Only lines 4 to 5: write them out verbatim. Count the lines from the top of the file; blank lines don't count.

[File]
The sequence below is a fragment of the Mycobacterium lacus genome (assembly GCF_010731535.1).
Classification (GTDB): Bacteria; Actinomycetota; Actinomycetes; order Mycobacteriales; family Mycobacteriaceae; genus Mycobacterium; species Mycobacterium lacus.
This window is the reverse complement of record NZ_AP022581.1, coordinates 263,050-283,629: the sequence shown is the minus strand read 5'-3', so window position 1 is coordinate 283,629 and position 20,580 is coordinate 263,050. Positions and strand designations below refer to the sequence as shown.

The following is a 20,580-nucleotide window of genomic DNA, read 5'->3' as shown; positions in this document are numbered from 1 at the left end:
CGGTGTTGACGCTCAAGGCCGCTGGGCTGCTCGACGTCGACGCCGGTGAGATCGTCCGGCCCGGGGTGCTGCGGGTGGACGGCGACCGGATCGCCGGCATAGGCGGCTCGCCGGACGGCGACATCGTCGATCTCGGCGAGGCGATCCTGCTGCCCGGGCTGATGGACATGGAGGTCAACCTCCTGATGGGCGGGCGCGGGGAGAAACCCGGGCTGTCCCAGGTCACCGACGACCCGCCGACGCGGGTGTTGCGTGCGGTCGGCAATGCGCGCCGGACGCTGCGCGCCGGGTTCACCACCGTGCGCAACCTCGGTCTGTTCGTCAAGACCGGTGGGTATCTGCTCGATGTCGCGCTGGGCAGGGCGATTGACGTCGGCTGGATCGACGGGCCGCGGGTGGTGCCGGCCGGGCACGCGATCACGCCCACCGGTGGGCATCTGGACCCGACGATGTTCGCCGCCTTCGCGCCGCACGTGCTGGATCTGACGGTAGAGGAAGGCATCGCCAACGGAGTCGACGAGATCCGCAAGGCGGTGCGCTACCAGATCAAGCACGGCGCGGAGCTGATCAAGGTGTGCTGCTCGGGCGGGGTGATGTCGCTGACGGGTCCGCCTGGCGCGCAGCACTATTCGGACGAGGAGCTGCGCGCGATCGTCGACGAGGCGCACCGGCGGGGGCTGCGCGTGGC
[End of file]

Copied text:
The following is a 20,580-nucleotide window of genomic DNA, read 5'->3' as shown; positions in this document are numbered from 1 at the left end:
CGGTGTTGACGCTCAAGGCCGCTGGGCTGCTCGACGTCGACGCCGGTGAGATCGTCCGGCCCGGGGTGCTGCGGGTGGACGGCGACCGGATCGCCGGCATAGGCGGCTCGCCGGACGGCGACATCGTCGATCTCGGCGAGGCGATCCTGCTGCCCGGGCTGATGGACATGGAGGTCAACCTCCTGATGGGCGGGCGCGGGGAGAAACCCGGGCTGTCCCAGGTCACCGACGACCCGCCGACGCGGGTGTTGCGTGCGGTCGGCAATGCGCGCCGGACGCTGCGCGCCGGGTTCACCACCGTGCGCAACCTCGGTCTGTTCGTCAAGACCGGTGGGTATCTGCTCGATGTCGCGCTGGGCAGGGCGATTGACGTCGGCTGGATCGACGGGCCGCGGGTGGTGCCGGCCGGGCACGCGATCACGCCCACCGGTGGGCATCTGGACCCGACGATGTTCGCCGCCTTCGCGCCGCACGTGCTGGATCTGACGGTAGAGGAAGGCATCGCCAACGGAGTCGACGAGATCCGCAAGGCGGTGCGCTACCAGATCAAGCACGGCGCGGAGCTGATCAAGGTGTGCTGCTCGGGCGGGGTGATGTCGCTGACGGGTCCGCCTGGCGCGCAGCACTATTCGGACGAGGAGCTGCGCGCGATCGTCGACGAGGCGCACCGGCGGGGGCTGCGCGTGGC